Harrisburg, PA -- Beginning June 1, 2019, the Department of Corrections will expand its
Medication Assisted Treatment (MAT) Program to include new inmate receptions and parole violators returning to prison who already are on a verified MAT.
"Anyone who is enrolled in a verified MAT Program, either in the community or in a county jail, will be continued on MAT upon reception to the DOC," Corrections Secretary John Wetzel said. "Suboxone and oral naltrexone will be available immediately and also will be offered to those on methadone until it can be added at a later date."
Wetzel said that inmates entering the state prison system who are on an MAT that is not available or that do not meet criteria for continuing MAT will have their individual cases reviewed by the agency's Bureau of Health Care Services to determine the best course of treatment.
In January 2018, Gov. Tom Wolf declared that the opioid crisis in Pennsylvania as a disaster emergency and directed that MAT be provided within the DOC. MAT medications include methadone, naltrexone (Vivitrol and Revia) and buprenorphine (Suboxone, Subutex and Sublocade).
"The opioid crisis impacts our prison system, and rather than have an individual suffer through detox upon entering our system, we are going to help them to remain sober and curb cravings for the drugs that, in most cases, are the reason they are in prison to begin with," Wetzel said.
This expansion now serves as an incentive to county prison wardens to continue MAT for those individuals they receive from the community who are on verified MAT programs. The DOC receives new commitments directly from county prisons.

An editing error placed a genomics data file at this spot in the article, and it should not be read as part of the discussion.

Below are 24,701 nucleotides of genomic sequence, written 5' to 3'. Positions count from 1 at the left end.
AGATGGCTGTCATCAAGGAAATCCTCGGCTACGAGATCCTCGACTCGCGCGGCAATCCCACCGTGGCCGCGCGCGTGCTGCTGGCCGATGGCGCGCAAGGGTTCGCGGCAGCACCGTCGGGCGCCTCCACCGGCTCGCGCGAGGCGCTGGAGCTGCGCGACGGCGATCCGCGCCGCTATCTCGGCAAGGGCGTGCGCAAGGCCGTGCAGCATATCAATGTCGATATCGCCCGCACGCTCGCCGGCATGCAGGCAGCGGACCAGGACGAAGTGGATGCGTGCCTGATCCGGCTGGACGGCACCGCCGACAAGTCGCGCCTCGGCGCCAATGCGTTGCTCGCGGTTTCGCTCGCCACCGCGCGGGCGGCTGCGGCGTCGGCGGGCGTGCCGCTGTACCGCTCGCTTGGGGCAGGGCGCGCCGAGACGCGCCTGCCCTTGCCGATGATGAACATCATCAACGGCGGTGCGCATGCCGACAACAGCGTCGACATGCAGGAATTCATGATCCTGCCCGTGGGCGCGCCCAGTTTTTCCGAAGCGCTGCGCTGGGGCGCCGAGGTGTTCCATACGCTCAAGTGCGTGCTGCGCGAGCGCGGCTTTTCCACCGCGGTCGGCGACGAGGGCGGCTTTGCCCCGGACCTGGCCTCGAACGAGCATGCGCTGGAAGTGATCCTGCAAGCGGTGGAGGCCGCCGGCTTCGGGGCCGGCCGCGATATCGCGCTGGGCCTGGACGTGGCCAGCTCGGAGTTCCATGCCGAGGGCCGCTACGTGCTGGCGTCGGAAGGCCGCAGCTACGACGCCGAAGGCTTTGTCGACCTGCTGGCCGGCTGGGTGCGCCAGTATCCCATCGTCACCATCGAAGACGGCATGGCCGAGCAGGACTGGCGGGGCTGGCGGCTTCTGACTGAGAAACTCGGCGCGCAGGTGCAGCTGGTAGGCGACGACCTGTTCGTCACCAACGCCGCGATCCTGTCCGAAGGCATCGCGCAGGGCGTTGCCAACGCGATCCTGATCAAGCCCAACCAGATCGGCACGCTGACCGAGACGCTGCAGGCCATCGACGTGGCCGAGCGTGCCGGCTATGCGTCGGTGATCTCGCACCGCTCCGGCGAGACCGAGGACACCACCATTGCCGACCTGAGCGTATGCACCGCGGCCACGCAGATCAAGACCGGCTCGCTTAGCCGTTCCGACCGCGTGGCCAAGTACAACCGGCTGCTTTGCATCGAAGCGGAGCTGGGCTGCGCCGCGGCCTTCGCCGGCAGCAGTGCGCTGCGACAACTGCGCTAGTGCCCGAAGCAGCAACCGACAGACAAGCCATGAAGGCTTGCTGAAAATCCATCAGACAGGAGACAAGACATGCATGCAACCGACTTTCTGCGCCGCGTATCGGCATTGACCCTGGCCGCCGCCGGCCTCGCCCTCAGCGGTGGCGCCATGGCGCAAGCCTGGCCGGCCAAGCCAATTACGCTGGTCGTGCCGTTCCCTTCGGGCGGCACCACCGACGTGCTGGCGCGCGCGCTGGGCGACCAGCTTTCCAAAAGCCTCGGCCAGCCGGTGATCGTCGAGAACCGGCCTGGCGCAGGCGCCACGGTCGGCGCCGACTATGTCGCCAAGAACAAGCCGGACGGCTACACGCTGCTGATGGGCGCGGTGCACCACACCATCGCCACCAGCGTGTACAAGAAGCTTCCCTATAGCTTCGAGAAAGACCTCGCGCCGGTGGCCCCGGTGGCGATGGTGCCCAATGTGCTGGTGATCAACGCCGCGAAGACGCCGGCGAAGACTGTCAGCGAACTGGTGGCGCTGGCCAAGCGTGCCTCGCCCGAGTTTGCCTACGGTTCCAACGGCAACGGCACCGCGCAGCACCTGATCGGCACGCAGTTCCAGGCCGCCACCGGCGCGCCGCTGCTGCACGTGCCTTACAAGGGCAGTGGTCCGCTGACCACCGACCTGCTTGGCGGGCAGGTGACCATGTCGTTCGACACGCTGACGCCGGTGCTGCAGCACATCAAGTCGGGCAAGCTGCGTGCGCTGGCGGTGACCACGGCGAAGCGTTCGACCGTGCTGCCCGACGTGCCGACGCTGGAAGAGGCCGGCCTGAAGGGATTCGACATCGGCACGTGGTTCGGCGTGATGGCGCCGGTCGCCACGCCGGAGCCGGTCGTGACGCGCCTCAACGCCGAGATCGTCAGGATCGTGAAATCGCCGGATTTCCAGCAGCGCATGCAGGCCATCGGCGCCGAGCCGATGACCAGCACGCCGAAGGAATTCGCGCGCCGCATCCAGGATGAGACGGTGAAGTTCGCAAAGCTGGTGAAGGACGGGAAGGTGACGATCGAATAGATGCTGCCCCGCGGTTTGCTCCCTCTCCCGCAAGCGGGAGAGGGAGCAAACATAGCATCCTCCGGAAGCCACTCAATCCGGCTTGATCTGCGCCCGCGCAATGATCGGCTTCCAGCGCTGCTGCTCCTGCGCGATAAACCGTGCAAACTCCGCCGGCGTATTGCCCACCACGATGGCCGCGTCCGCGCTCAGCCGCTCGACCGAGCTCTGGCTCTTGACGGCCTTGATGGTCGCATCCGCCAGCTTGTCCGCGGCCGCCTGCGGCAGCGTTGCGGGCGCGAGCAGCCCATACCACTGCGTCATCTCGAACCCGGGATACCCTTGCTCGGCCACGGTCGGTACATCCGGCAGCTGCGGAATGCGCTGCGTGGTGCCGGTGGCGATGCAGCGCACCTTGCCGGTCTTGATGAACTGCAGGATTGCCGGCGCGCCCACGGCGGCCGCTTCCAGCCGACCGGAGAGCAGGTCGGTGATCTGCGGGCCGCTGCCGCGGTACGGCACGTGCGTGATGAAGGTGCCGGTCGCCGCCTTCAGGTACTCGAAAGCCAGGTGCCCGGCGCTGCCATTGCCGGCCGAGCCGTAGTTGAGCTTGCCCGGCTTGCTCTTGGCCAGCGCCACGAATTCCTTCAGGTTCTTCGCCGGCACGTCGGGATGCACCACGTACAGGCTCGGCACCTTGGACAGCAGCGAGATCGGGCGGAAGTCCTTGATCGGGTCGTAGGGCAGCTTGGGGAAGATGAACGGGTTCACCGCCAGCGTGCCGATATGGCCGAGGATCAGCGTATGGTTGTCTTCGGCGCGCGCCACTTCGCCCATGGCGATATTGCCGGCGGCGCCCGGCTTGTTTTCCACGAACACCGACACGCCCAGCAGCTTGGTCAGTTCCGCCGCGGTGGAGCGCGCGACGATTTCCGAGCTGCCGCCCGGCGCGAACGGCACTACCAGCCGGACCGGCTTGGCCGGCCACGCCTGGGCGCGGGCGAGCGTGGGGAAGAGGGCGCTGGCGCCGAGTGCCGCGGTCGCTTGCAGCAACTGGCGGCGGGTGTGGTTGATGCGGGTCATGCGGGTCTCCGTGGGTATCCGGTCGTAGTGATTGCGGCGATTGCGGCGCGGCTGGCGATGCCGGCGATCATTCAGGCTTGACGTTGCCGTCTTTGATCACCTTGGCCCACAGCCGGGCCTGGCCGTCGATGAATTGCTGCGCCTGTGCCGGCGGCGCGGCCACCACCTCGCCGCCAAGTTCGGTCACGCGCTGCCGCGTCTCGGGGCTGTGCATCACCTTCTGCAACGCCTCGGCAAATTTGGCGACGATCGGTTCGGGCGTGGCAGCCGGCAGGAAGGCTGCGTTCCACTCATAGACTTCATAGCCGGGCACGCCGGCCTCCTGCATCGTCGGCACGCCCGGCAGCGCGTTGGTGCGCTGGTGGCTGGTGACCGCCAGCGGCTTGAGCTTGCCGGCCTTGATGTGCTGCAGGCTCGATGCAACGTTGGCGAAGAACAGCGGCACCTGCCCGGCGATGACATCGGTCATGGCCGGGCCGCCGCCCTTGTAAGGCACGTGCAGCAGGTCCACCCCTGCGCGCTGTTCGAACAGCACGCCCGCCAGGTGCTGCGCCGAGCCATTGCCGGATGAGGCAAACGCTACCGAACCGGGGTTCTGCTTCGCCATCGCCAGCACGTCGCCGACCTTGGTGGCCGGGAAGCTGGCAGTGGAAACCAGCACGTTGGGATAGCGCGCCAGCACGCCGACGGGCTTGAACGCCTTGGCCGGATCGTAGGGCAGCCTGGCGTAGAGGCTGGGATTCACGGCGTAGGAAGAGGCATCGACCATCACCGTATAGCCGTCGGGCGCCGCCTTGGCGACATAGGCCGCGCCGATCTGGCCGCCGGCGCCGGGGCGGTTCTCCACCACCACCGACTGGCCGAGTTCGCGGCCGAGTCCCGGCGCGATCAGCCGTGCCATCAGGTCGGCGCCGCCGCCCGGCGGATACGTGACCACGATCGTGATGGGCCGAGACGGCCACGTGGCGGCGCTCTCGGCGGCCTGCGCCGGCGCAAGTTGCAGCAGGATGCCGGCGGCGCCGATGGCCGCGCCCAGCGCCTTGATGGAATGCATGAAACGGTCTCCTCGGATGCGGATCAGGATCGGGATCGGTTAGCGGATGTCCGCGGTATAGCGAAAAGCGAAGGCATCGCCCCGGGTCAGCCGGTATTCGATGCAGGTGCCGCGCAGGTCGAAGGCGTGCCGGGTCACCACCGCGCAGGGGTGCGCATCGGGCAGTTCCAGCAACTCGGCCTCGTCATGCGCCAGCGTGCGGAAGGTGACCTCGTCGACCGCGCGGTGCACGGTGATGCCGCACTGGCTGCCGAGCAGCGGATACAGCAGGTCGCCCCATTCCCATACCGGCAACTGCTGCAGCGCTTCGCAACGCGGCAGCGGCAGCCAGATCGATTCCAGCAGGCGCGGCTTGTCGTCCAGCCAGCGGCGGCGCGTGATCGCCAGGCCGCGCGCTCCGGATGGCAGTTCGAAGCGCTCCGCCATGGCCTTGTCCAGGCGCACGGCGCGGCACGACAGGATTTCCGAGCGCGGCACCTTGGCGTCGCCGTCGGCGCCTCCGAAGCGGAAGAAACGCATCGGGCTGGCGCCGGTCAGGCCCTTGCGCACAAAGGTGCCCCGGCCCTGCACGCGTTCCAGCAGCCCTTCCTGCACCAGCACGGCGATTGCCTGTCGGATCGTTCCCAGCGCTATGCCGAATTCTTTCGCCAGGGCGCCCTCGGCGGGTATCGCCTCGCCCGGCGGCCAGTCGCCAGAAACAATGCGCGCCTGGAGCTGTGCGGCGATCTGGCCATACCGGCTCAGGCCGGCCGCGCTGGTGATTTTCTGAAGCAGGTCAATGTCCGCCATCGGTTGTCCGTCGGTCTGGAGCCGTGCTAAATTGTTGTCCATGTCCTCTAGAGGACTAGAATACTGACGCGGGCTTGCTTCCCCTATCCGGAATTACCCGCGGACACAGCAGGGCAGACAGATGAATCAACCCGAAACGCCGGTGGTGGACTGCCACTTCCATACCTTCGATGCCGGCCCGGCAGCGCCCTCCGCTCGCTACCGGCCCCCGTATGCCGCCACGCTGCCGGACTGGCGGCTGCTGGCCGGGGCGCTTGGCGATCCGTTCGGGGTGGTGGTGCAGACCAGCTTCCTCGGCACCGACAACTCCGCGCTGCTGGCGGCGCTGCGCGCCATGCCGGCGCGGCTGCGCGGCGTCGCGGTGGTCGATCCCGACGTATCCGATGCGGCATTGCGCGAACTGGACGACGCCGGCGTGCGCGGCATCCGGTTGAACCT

"What we are doing here is ensuring the continuity of care and encouraging the continued use of MAT in county prisons as well," Wetzel said. "In order to make a dent in the opioid epidemic, we need to make sure MAT is not discontinued simply because someone is involved in the criminal justice system."
The Pennsylvania DOC began its MAT program at SCI Muncy in 2014 with a small group of inmates receiving Vivitrol (naltrexone) injections just prior to release and then monthly after release for up to one year to curb cravings and help them to focus on reentry. In March 2016, the DOC hired a full-time MAT statewide coordinator who is responsible for providing training and technical assistance to site coordinators and is the liaison with DOC and Parole Board officials as well as single county authorities and community-based treatment providers. By 2018, the Vivitrol program expanded to all 25 state prisons; and, in March 2018 the DOC converted six therapeutic communities to opiate-specific therapeutic communities (TCs). The agency's work in this area continues by expanding the program to include oral naltrexone maintenance while inmates are in the specialized TCs (e.g., Albion, Cambridge Springs, Camp Hill, Chester, Laurel Highlands, and Quehanna Boot Camp), and then they are switched to Vivitrol prior to release from prison.
In addition, on April 1, 2019, the DOC began a pilot project program offering Sublocade (buprenorphine extended-release) injections at SCI Muncy. Sublocade is the first and only once-monthly injectable buprenorphine formulation for the treatment of moderate to severe opioid use disorder. At Muncy, select parolees who are diverted to an SCI for a 14-day detox only placement are prescribed Suboxone induction and then a long-acting Sublocade injection prior to being continued on parole in an outpatient or inpatient treatment setting. Eventually, the DOC plans to gradually roll out this part of the MAT program to other state prisons.
The DOC also provides methadone maintenance to pregnant inmates to protect their fetuses from withdrawal.
Learn more about the DOC's Medication Assisted Treatment Program at
MEDIA CONTACT: Susan McNaughton, 717-728-4025
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